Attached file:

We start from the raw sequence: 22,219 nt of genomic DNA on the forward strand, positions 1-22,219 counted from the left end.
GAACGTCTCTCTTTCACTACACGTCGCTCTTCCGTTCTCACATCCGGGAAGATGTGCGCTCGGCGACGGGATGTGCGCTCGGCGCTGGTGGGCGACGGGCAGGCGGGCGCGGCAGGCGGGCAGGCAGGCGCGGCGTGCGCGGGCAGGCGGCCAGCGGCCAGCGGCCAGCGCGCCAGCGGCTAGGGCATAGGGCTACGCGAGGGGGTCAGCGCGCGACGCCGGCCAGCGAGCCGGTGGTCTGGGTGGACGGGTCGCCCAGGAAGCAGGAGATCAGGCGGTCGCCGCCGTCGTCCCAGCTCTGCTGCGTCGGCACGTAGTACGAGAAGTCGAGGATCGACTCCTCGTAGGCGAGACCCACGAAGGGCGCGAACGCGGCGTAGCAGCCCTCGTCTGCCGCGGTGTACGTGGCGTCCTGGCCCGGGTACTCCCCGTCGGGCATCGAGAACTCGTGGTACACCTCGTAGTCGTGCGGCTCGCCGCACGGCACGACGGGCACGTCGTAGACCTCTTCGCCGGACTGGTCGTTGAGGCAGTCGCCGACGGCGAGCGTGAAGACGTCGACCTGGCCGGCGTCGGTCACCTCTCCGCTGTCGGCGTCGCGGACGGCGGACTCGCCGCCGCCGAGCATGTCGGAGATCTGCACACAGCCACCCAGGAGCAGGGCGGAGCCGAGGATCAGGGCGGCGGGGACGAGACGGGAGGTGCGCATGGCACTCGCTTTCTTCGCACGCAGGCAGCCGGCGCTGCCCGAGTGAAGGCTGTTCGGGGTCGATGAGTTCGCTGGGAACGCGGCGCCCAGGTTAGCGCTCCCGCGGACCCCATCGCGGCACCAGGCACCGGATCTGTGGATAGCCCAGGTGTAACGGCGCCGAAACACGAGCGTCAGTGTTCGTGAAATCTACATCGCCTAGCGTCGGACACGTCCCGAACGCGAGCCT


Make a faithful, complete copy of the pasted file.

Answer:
We start from the raw sequence: 22,219 nt of genomic DNA on the forward strand, positions 1-22,219 counted from the left end.
GAACGTCTCTCTTTCACTACACGTCGCTCTTCCGTTCTCACATCCGGGAAGATGTGCGCTCGGCGACGGGATGTGCGCTCGGCGCTGGTGGGCGACGGGCAGGCGGGCGCGGCAGGCGGGCAGGCAGGCGCGGCGTGCGCGGGCAGGCGGCCAGCGGCCAGCGGCCAGCGCGCCAGCGGCTAGGGCATAGGGCTACGCGAGGGGGTCAGCGCGCGACGCCGGCCAGCGAGCCGGTGGTCTGGGTGGACGGGTCGCCCAGGAAGCAGGAGATCAGGCGGTCGCCGCCGTCGTCCCAGCTCTGCTGCGTCGGCACGTAGTACGAGAAGTCGAGGATCGACTCCTCGTAGGCGAGACCCACGAAGGGCGCGAACGCGGCGTAGCAGCCCTCGTCTGCCGCGGTGTACGTGGCGTCCTGGCCCGGGTACTCCCCGTCGGGCATCGAGAACTCGTGGTACACCTCGTAGTCGTGCGGCTCGCCGCACGGCACGACGGGCACGTCGTAGACCTCTTCGCCGGACTGGTCGTTGAGGCAGTCGCCGACGGCGAGCGTGAAGACGTCGACCTGGCCGGCGTCGGTCACCTCTCCGCTGTCGGCGTCGCGGACGGCGGACTCGCCGCCGCCGAGCATGTCGGAGATCTGCACACAGCCACCCAGGAGCAGGGCGGAGCCGAGGATCAGGGCGGCGGGGACGAGACGGGAGGTGCGCATGGCACTCGCTTTCTTCGCACGCAGGCAGCCGGCGCTGCCCGAGTGAAGGCTGTTCGGGGTCGATGAGTTCGCTGGGAACGCGGCGCCCAGGTTAGCGCTCCCGCGGACCCCATCGCGGCACCAGGCACCGGATCTGTGGATAGCCCAGGTGTAACGGCGCCGAAACACGAGCGTCAGTGTTCGTGAAATCTACATCGCCTAGCGTCGGACACGTCCCGAACGCGAGCCT